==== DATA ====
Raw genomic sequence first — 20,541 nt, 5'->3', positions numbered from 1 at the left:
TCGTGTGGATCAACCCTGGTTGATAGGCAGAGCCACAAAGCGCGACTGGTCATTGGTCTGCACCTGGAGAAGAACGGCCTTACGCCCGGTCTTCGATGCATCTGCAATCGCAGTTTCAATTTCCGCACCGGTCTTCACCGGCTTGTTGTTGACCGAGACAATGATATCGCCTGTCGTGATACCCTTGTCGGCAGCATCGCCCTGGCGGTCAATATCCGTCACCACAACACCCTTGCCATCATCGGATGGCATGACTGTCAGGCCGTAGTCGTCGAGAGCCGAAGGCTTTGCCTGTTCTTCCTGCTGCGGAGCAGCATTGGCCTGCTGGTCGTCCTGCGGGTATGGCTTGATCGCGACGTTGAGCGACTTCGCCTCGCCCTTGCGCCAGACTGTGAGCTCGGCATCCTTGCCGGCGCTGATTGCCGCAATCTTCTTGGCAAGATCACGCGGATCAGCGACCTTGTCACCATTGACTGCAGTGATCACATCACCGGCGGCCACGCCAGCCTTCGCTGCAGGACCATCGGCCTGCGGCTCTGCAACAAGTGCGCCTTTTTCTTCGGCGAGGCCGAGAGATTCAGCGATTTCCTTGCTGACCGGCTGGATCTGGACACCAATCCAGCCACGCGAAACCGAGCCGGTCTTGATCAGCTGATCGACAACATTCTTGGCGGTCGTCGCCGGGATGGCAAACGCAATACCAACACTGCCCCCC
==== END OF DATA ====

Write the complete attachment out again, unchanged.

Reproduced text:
Raw genomic sequence first — 20,541 nt, 5'->3', positions numbered from 1 at the left:
TCGTGTGGATCAACCCTGGTTGATAGGCAGAGCCACAAAGCGCGACTGGTCATTGGTCTGCACCTGGAGAAGAACGGCCTTACGCCCGGTCTTCGATGCATCTGCAATCGCAGTTTCAATTTCCGCACCGGTCTTCACCGGCTTGTTGTTGACCGAGACAATGATATCGCCTGTCGTGATACCCTTGTCGGCAGCATCGCCCTGGCGGTCAATATCCGTCACCACAACACCCTTGCCATCATCGGATGGCATGACTGTCAGGCCGTAGTCGTCGAGAGCCGAAGGCTTTGCCTGTTCTTCCTGCTGCGGAGCAGCATTGGCCTGCTGGTCGTCCTGCGGGTATGGCTTGATCGCGACGTTGAGCGACTTCGCCTCGCCCTTGCGCCAGACTGTGAGCTCGGCATCCTTGCCGGCGCTGATTGCCGCAATCTTCTTGGCAAGATCACGCGGATCAGCGACCTTGTCACCATTGACTGCAGTGATCACATCACCGGCGGCCACGCCAGCCTTCGCTGCAGGACCATCGGCCTGCGGCTCTGCAACAAGTGCGCCTTTTTCTTCGGCGAGGCCGAGAGATTCAGCGATTTCCTTGCTGACCGGCTGGATCTGGACACCAATCCAGCCACGCGAAACCGAGCCGGTCTTGATCAGCTGATCGACAACATTCTTGGCGGTCGTCGCCGGGATGGCAAACGCAATACCAACACTGCCCCCC